Kumano Kodo Pilgrimage Route 熊野古道
Walk a thousand-year-old World Heritage pilgrimage trail
The Kumano Kodo Pilgrimage Route is one of the world's premier spiritual roads. Winding through the mountains of Honshu's Kii Peninsula, an area straddling Wakayama, Nara, Osaka and Mie prefectures, it's been walked by pilgrims on their quest for enlightenment for over a millennium.
Modern travelers come to experience moments of quiet contemplation, commune with nature, and go deep into Japan's spiritual history.
- Treading the same paths as past pilgrims, including ascetics, samurai, emperors, and monks
- Kumano Nachi-taisha Shrine and its temple, a perfect example of Shinto-Buddhist fusion
- Taking advantage of the luggage shuttle services along the route so you can trek baggage free
How to Get There
The pilgrimage trails crisscross the Kii Peninsula, and access depends on your ultimate destination and how far you wish to hike. The main transport hubs to the area are Osaka, Kyoto, and Nagoya using the Kisei Mainline (also known as the Kinokuni line).
To access Kumano Nachi Taisha Shrine and Seigantoji temple, a bus from Kii-Katsuura Station on the Kisei Mainline to Nachi-no-Taki-mae takes 30 minutes.
Access Kumano Hayatama Taisha via a 15-minute walk from JR Shingu Station, also on the Kisei Mainline.
For Kumano Hongu Taisha, it is a two-hour bus ride from JR Kii-Tanabe Station on the Kisei Mainline, to Hongu-Taisha-Mae.
The entire pilgrimage route is made up of seven trails
In 2004 the traditional trails along with their holy mountains were designated a UNESCO World Heritage site
Kumano Kodo is one of only two UNESCO registered pilgrimage routes in the world, the other is Spain's Camino De Santiago
A mythical three-legged crow is the symbol of the Kumano Kodo, as well as Japan's national soccer team
Kumano, the dwelling place of the gods
Since its earliest days, the Kumano region has been regarded as a spiritually powerful area where gods inhabit the very fabric of the natural landscape.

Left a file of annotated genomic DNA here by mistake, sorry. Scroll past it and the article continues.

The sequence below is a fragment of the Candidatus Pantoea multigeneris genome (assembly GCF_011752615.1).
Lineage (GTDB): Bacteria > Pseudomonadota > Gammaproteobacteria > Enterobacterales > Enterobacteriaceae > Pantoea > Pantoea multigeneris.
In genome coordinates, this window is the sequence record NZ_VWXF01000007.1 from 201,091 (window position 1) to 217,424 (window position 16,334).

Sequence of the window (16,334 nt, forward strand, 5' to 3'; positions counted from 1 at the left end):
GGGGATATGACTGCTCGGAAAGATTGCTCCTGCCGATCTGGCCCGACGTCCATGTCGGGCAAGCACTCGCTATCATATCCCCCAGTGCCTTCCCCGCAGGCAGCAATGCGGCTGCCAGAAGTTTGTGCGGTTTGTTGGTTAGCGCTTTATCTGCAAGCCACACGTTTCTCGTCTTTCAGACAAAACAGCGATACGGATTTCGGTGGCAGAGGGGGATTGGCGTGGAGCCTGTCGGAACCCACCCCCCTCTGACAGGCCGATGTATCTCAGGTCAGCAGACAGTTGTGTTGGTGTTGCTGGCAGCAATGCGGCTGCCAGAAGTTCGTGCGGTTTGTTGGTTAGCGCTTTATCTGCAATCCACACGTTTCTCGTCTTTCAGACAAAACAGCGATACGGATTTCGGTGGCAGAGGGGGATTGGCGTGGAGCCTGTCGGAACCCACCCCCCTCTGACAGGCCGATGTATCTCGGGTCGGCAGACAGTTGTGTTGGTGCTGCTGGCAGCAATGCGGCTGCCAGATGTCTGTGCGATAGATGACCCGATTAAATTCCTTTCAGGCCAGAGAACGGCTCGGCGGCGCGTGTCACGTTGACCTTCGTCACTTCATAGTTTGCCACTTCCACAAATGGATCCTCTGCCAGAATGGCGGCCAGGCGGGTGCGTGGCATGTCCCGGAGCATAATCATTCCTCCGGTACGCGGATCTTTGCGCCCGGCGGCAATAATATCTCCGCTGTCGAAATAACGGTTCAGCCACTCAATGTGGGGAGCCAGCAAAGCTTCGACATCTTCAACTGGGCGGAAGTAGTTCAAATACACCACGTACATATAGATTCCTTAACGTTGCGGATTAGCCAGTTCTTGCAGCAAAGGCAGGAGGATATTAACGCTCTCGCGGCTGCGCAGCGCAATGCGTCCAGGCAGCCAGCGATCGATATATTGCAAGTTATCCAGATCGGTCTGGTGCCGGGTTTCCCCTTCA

During the Heian Period (794-1185), the Japanese Imperial Household began making the arduous trek to the region in search of spiritual enlightenment. The pilgrimage gradually became more widely known from that time.
The spiritual triumvirate of Kumano Sanzan
Kumano Sanzan is the collective name for the area's three most sacred shrines: Kumano Hayatama Taisha Shrine , Kumano Nachi Taisha Shrine (including adjoining Seiganto-ji temple) and Kumano Hongu Taisha Shrine .
Together they are the sacred center of the Kumano region. Uniquely designed and originally offering separate forms of nature worship, the three eventually merged, becoming a major pilgrimage destination.
Oji Shrines as spiritual signposts
While the Kumano Sanzan shrines remain the big draw of the pilgrimage, many smaller shrines are scattered along the route. Known as Oji Shrines, their purpose is to provide protection and guidance for the wandering pilgrims.
Religious harmony through Shinbutsu-shugo
Before political policy forced them apart in the late 19th century, Buddhism and Shinto coexisted quite peacefully as Shinbutsu-shugo, a fusion of the two belief systems. Shinto gods were considered to be indigenous manifestations of Buddhist deities. This was the norm in Japan for over a thousand years.
In the 19th century, Buddhism was separated from Shinto and many temples and Buddhist statues were destroyed.
While it's relatively rare to find Buddhist and Shinto elements intertwined today, Kumano Nachi Taisha Shrine and the adjoining Seigantoji Temple illustrate the traditional relationship very well.